The beginning of “Change, How Organisations Achieve Hard-to-Imagine Results in Uncertain and Volatile Times” sets the scene.
Disruptive change is the central force shaping the challenges that organisations and people face nowadays. Neither human nature, nor the most common form of the modern organisation, are designed to handle anything close to this degree of change. As a result, there is a growing gap between the rate, amount, and complexity of change outside organisations and the ability of the hardwired enterprise and our human capacity to keep up. Organisations designed fundamentally for a slower-moving, and a more predictable world both struggle or at least miss the big opportunities. Read “Thank you for being late“.
A hand-picked group of a dozen executives, many from HR, had a series of meetings and did some top-level interviews to clarify what culture they believed was needed. The output from these meetings went to the executive committee for their approval. With minor tweaks, approval was given. These groups drew up plans for “cascading” the information down the hierarchy and “educating” management about the new culture. This approach focuses on telling and not on showing, on talking and not on action, on having to instead of wanting to.
Companies don’t last long
That is why the average tenure of companies on the S&P 500 is half of what it was in 1965. In 1965 it was 33 years. The clock is ticking. The gap between what is needed and what most organisations are capable of continues to widen. It is the end of management centric or command-and-control organisations. The default setting of an organisation is still filled with rules, policies, procedures, plans, and a drive toward standardisation—all essential for efficiency and reliability are all potential barriers to change.
A few enterprises have become adept at facing these challenges by identifying trends early, changing quickly, and successfully manoeuvring at speeds that feel like 100 miles per hour. The most successful change comes from mobilising more leadership from many more people.
We have reached a point where our very understanding of change is changing. It is straightforward. We, humans, are hardwired with two principle channels. A survive channel, and a thrive channel. Those are the two tracks you need to implement in your organisation. The way to create enough smart change at a fast enough speed is to prevent the survive channel from overheating and activate the thrive channel across a sufficient number of people. What needs to be avoided at all costs is that the survive channel overwhelms the thrive channel, and creativity (and any focus on handling a difficult situation faster, smarter, and more efficiently) ceases.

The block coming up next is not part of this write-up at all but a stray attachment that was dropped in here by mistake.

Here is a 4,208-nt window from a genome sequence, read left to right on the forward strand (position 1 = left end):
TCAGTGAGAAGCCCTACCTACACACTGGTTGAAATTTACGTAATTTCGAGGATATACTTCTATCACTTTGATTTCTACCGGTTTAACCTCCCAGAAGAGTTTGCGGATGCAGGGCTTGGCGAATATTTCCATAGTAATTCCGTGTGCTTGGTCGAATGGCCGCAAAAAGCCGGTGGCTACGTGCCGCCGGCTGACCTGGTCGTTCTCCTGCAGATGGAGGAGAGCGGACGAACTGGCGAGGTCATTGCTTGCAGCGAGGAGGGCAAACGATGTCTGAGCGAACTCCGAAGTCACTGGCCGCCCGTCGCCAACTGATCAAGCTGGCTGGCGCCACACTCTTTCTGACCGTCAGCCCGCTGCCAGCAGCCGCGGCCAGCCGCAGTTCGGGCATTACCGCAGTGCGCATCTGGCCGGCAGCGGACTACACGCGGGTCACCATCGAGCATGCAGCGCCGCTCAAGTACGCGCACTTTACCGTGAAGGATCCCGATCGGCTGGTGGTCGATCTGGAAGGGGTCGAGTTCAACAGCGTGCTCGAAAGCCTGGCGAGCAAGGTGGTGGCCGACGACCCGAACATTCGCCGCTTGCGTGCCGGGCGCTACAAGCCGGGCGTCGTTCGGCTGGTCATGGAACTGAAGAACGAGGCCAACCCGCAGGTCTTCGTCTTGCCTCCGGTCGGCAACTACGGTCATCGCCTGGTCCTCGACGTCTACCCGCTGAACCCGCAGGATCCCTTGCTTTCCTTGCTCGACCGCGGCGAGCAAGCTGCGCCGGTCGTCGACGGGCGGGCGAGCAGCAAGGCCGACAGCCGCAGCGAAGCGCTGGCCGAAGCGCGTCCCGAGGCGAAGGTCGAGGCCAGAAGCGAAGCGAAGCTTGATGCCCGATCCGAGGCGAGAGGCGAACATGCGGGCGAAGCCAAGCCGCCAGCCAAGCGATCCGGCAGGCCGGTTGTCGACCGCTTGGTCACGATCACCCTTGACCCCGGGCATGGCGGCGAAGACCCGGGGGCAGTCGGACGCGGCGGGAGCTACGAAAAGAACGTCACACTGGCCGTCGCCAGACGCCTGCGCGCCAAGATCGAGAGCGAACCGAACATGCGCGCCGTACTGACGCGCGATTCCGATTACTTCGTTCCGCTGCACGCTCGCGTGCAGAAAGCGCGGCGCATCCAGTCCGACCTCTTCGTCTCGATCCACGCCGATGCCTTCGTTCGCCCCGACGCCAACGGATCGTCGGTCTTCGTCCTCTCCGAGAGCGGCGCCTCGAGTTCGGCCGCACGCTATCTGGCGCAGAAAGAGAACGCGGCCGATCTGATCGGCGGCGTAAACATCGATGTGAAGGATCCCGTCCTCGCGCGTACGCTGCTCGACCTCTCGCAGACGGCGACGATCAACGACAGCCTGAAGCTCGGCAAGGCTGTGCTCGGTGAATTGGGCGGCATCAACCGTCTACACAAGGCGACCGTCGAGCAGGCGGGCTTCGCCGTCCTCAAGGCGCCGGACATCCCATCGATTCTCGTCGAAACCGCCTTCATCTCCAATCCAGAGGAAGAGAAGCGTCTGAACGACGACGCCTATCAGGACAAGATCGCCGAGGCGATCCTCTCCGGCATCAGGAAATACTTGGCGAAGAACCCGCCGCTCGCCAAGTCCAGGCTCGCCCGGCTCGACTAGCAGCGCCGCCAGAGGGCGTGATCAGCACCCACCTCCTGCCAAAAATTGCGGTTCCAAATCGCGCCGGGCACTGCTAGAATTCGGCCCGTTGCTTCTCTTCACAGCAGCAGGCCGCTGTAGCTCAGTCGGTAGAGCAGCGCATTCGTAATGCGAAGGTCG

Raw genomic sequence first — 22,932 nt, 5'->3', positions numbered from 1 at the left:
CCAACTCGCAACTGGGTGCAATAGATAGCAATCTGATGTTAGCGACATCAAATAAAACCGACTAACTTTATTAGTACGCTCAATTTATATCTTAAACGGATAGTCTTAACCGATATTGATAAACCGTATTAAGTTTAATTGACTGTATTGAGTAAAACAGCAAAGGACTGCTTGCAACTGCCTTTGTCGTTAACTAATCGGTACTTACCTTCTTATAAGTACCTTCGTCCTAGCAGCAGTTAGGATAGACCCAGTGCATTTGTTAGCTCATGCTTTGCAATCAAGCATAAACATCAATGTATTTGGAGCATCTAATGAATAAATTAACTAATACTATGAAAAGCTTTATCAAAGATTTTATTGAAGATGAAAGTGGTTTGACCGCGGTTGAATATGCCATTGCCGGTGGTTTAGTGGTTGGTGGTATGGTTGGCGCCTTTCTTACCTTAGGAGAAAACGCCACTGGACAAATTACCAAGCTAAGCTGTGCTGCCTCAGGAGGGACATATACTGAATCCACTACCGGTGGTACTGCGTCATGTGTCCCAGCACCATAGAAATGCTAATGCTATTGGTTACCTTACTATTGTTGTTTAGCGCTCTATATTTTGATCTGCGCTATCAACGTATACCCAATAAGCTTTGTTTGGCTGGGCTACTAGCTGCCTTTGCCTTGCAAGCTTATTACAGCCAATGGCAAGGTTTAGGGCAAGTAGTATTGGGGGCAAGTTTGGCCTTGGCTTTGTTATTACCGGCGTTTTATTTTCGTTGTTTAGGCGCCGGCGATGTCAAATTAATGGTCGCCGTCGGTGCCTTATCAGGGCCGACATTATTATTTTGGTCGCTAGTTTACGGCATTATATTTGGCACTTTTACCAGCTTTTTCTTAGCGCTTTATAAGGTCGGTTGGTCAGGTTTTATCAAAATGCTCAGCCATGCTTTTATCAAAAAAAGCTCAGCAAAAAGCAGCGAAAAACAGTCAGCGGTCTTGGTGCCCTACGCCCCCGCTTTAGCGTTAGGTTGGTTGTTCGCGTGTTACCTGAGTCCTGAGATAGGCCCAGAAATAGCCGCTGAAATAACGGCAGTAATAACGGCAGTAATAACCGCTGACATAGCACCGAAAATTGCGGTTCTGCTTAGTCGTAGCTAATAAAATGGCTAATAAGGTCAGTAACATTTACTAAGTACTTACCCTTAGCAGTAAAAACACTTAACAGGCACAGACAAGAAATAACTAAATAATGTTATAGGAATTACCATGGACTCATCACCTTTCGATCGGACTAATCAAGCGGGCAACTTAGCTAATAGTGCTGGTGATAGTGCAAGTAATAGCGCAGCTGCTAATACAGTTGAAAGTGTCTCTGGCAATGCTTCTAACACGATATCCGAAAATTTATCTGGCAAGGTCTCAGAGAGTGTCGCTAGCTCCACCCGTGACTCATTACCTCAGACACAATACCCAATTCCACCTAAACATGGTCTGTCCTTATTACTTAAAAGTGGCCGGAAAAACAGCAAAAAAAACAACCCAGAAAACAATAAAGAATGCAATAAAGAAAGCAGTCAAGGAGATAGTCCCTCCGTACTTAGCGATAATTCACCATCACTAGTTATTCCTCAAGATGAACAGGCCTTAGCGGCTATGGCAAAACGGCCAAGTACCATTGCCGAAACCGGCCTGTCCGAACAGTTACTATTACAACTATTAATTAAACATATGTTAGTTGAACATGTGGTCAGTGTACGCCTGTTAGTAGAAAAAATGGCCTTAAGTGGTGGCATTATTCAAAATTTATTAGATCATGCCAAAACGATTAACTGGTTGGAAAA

The survive channel is the biological equivalent of a radar system that is constantly on the lookout. When our brain detects what is perceived as a danger, a lightning-quick, subconscious sequence of actions occurs. The survive channel is a very powerful part of our nature. It is undoubtedly central to the fact that humanity has not been wiped out over the last hundred thousand years, unlike millions of other species. Today, when we are not successful at eliminating some problem, typically because the threats are hugely complex and there is no practical way to avoid or stop them quickly, we can end up in a heightened survival state for a considerable period of time.
The thrive channel also has a radar system, but it seeks opportunities instead of looking for threats. Thrive is accompanied by emotions like passion and excitement rather than anxiety or anger. As long as we see evidence that we are making some progress, our increased energy can be sustained for a remarkably long period of time without feeling burned out. Thrive can be activated through the visibility of inspiring opportunities and the willingness, support, and ability to pursue those opportunities. Thrive-activating behaviour is grounded in understanding human nature, modern organisations, and leading change. It mobilises people to produce outstanding results despite all the barriers.
Young firms do not operate with rigid formal hierarchies. They operate more like loosely knit networks, without a great deal of management. The strength of the system is its capacity to adapt, move quickly, innovate, and in general, change with evolving knowledge and requirements. In all successful organisations, there is a period when both systems are operating together—a dual system—each focused on different goals. The original entrepreneurial/leadership network tends to activate thrive and to drive innovation, speed, adaptability, and change. The new hierarchy connects more with our survive side and drives efficiency, problem-solving, reliability, and stability.
In the most successful enterprises, the authors studied, the two systems work for a while in tandem with a variety of mechanisms mediating natural conflict. You will need a “dual system” of sorts that focuses on management processes to achieve reliable, consistent performance and on the leadership behaviours and participation from many required to unleash innovation and effective change generally. A dual system makes short-term efficiency and reliability and longer-term agility and innovation sustainable. Where network-like task forces are added to drive initiatives, survival was secure. When the dual system becomes just a part of “how we do things here”—that is, as it sinks into the culture—you get sustainable agility.